The Journal of International
Advanced Otology
Review

Benign Paroxysmal Positional Vertigo: Is It Really an Otolith Disease?

1.

Department of ENT, Acibadem Mehmet Ali Aydinlar University Faculty of Medicine, Istanbul, Turkey

J Int Adv Otol 2022; 18: 62-70
DOI: 10.5152/iao.2022.21260
Read: 1265 Downloads: 548 Published: 01 January 2022

The current theory in physiopathology of benign paroxysmal positional vertigo is the mechanical theory, namely the cupulolithiasis–canalolithiasis theory. Repositioning maneuvers based on this theory has now taken place in therapy. However, mechanical theory is insufficient to explain some clinical situations and cannot fully enlighten the physiopathology. Mechanical theory is based on very few histological studies. Currently, these few articles are still used for reference. Anatomically, there are uncertainties that need to be explained in this theory. In this literature review, the histological and anatomical evidence is reviewed and the value of mechanical theory in benign paroxysmal positional vertigo physiopathology has been questioned. Studies suggest that the debris in the semicircular canals is caused by degeneration due to aging and may not be responsible for the symptoms in benign paroxysmal positional vertigo. Some patients with debris in semicircular canals do not have benign paroxysmal positional vertigo symptomatology, while some patients without debris may have benign paroxysmal positional vertigo symptomatology. Experimental and histological findings suggest that vestibulopathy due to inflammation caused by neurotropic viruses may lead to benign paroxysmal positional vertigo picture. For all these reasons, in benign paroxysmal positional vertigo physiopathology, there must be other factors besides particle debris in semicircular canals.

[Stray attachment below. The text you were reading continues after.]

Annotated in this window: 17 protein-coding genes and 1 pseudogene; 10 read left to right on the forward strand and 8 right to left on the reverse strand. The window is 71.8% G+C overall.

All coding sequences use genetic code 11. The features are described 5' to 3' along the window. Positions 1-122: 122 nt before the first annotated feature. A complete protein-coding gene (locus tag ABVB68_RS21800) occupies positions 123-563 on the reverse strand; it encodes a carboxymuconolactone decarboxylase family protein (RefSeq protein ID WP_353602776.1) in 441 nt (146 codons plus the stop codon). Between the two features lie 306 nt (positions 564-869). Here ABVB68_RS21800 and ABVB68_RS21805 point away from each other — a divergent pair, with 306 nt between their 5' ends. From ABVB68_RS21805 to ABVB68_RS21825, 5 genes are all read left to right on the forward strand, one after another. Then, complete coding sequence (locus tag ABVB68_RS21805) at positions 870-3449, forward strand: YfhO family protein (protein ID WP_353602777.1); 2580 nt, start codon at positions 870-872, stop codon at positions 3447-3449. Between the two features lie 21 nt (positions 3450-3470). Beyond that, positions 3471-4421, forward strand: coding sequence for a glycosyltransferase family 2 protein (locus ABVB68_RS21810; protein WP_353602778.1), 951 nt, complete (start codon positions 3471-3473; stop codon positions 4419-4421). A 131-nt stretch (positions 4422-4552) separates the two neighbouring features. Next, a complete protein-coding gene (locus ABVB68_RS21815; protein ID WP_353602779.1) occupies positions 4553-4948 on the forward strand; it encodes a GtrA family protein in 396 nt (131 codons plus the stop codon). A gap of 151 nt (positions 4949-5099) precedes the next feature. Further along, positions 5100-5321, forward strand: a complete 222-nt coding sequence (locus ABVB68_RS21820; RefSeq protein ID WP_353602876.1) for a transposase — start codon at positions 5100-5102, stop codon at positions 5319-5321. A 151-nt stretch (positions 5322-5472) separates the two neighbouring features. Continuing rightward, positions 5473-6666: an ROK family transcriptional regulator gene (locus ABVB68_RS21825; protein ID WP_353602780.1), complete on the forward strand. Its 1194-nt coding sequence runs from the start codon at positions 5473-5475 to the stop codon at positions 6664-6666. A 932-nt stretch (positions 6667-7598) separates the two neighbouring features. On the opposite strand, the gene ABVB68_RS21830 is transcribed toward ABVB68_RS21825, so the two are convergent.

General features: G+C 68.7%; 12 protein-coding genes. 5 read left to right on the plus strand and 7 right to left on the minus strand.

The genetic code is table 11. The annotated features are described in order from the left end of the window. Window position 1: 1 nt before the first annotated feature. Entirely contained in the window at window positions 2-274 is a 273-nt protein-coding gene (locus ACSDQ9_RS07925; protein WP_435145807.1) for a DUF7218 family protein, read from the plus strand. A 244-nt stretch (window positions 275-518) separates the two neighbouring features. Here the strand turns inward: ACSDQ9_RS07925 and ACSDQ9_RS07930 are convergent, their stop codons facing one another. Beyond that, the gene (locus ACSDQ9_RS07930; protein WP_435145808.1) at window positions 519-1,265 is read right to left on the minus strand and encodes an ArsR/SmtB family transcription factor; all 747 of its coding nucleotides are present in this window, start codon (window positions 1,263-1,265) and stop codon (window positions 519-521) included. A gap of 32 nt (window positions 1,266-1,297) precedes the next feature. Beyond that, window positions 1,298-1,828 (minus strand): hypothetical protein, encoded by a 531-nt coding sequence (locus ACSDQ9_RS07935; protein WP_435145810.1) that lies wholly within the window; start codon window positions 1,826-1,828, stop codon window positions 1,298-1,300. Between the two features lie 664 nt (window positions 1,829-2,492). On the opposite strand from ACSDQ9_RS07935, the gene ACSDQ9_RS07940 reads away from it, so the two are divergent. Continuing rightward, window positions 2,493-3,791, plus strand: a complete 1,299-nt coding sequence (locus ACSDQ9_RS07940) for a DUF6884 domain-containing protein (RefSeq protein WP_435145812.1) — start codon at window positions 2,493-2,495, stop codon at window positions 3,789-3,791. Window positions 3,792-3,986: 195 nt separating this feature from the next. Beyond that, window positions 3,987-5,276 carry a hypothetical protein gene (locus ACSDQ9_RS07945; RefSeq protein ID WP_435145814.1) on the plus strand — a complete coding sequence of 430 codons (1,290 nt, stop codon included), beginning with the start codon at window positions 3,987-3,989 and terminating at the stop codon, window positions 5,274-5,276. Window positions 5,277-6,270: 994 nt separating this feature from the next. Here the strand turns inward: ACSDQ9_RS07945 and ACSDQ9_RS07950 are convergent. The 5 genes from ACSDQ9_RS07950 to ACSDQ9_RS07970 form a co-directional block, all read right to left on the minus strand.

Cite this article as: Koç A. Benign paroxysmal positional vertigo: Is it really an otolith disease? J Int Adv Otol. 2022;18(1):62-70.

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